Political parties seem to have a problem today. Voters dislike being part of a political party and have choosen to register or refer to themselves as non-partisan in greater numbers today than in the past. Political parties have also lost control of their candidate nominations, and when a party makes a big push toward their preferred candidate, cries of corruption and system rigging erupt from the public.
However, at the same time, voters more consistently vote for a single party today than they did in the past. When we look at voters who register non-partisan and ask if they lean toward a particular party, we see that they overwhelmingly vote for members of that party in each election. Non-partisan voters who lean toward a party often end up voting along party lines at the same or higher rates as voters who are registered with a party. So while our parties seem to be loosing steam, partisanship seems to be growing.
Jonathan Rauch looks at this phenomenon from another perspective in his book Political Realism. He specifically looks at votes within congress and how congressional members seem to align within parties. Rauch writes,
“It’s often said that parties are stronger than ever because votes on Capitol Hill are so consistently partisan. But that can be (and usually is) because the majority party is allowing votes only when its factions agree, whereas machines facilitate decision-making when fellow partisans don’t agree. Ideological solidarity is a brittle glue, and reliance on it for intra-party cohesion is a sign of a weak party machine, not a strong one.”
What Rauch argues is that our parties need to find ways to create cohesion beyond ideology. Rather than relying on individual voter or policy maker issue stances to align, parties need to be able to bring different groups together within the political process. Parties which are only able to attract loosely committed voters fail to create a community of thoughtful and considerate political participants. The perspectives, views, and alternatives available to the party shrink, and in the public we see a fixation on a single issue from a single point of view, while in legislative bodies we see a limited number of votes on a limited number of partisan issues. This does not strengthen democracy, and easily breaks down, leading to the cynicism, criticism, and frustration that we see surrounding the American political system today.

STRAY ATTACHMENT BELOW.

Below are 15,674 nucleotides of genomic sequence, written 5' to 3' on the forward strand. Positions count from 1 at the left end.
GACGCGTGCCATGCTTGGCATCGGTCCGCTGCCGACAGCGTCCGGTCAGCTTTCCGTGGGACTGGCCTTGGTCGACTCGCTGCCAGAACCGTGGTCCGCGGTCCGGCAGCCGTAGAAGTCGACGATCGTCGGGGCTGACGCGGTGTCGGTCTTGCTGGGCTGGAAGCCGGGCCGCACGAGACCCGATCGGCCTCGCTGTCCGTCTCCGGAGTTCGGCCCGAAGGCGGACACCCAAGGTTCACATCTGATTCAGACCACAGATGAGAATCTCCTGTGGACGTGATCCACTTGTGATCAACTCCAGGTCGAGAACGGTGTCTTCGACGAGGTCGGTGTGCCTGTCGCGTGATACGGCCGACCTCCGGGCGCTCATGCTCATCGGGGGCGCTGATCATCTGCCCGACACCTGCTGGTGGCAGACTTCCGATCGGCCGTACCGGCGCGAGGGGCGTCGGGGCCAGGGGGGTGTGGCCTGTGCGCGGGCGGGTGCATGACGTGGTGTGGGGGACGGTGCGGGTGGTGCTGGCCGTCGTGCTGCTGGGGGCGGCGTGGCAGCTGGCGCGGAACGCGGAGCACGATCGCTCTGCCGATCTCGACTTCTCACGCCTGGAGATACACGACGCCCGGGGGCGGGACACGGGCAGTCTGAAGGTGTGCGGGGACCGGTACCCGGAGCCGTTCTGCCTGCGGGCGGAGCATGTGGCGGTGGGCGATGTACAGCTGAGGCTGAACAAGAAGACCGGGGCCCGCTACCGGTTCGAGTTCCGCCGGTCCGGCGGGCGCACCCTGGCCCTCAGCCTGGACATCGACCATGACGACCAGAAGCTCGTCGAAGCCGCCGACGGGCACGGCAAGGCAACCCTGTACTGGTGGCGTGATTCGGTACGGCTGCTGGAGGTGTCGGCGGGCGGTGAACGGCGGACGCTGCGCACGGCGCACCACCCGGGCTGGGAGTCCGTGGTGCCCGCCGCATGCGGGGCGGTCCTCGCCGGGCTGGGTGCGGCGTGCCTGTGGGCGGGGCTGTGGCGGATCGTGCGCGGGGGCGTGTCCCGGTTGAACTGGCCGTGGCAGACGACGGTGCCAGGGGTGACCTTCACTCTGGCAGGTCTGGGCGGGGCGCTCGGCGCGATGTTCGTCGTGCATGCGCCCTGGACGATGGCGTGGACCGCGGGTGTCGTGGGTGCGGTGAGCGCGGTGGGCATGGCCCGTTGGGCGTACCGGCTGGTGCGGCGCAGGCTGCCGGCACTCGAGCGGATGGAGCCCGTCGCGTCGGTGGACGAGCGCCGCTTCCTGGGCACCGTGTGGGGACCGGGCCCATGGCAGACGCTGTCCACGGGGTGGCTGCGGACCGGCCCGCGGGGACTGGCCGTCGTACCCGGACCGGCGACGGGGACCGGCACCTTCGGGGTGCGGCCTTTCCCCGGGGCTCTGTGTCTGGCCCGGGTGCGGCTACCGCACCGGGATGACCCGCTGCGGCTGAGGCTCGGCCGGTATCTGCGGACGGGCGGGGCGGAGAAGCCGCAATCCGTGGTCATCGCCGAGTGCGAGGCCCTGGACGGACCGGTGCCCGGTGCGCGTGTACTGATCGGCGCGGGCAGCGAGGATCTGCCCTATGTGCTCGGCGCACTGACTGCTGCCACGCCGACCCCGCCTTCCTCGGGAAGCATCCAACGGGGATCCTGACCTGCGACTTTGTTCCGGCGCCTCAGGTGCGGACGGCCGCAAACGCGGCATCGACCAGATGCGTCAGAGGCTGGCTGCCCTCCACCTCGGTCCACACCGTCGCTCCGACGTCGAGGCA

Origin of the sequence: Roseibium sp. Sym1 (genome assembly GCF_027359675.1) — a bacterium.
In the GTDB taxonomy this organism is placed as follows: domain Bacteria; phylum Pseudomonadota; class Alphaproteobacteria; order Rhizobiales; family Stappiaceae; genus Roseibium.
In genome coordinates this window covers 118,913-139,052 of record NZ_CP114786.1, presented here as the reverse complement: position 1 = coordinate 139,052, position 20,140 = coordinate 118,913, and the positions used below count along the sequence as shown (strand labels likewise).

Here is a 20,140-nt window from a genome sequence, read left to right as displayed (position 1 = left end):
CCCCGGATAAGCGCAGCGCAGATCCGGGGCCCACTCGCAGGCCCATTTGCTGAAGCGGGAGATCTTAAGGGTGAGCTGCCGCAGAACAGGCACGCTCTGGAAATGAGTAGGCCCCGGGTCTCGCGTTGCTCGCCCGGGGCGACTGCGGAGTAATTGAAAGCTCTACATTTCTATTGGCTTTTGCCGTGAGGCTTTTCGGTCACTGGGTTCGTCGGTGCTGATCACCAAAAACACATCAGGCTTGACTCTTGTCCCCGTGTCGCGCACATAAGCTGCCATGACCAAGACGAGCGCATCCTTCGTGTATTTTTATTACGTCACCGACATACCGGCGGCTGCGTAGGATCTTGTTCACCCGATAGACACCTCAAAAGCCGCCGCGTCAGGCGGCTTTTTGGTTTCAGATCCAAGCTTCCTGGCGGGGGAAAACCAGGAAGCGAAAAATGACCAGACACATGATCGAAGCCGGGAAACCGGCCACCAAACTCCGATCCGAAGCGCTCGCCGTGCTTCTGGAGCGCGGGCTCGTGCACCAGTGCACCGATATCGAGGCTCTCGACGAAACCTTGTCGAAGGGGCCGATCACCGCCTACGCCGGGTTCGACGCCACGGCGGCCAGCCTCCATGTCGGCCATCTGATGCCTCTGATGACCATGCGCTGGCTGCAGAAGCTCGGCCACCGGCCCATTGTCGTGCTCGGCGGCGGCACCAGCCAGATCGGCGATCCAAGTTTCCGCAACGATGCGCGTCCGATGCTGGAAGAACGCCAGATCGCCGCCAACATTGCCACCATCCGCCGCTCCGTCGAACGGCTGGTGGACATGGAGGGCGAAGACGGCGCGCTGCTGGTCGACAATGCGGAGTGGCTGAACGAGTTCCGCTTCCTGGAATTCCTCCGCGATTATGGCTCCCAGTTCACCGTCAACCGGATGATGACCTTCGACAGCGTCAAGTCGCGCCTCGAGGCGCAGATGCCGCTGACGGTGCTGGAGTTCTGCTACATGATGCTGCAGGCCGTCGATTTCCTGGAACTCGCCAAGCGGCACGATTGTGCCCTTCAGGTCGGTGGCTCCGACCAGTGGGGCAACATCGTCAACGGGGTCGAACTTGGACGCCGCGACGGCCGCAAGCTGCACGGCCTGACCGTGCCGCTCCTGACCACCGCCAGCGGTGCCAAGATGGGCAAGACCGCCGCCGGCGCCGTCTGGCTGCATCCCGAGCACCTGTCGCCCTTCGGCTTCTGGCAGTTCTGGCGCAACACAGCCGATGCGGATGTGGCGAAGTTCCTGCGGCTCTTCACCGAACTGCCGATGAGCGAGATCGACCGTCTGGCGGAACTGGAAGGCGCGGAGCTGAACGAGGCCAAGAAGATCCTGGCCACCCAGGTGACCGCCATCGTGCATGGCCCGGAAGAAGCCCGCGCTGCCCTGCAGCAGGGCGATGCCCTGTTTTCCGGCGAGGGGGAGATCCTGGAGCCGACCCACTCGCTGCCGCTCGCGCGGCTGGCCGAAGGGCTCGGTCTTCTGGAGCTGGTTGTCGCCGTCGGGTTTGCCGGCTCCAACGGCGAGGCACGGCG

I also think there is another phenomenon surrounding the abandonment of political parties and the staunch partisan voting pattern in the United States. Political identity is a powerful signal, indicating which group you are a part of and often influenced by both overt and hidden factors. In The Elephant and the Brain, Kevin Simler and Robin Hanson look at our hidden agendas and our group signaling in politics. We often don’t want to admin when we align with a party out of self interest or out of group identification. We hide behind a veil claiming that it is specific issues that drive our political alignment, but studies frequently show that almost no one has a real grasp of any given issue or any given legislator’s stance on an issue. What we are really displaying today, at least in part, is an institutional distrust driving us away from the parties that we complain about, but an identity stronghold in the claimed political philosophy that we back. Simler and Hanson may better explain why we see this pattern and if Rauch is right, then we must hope that machines can be built to activate local public action before dangerous demagogues use this identity and signaling undercurrent to divide rather than unite local communities.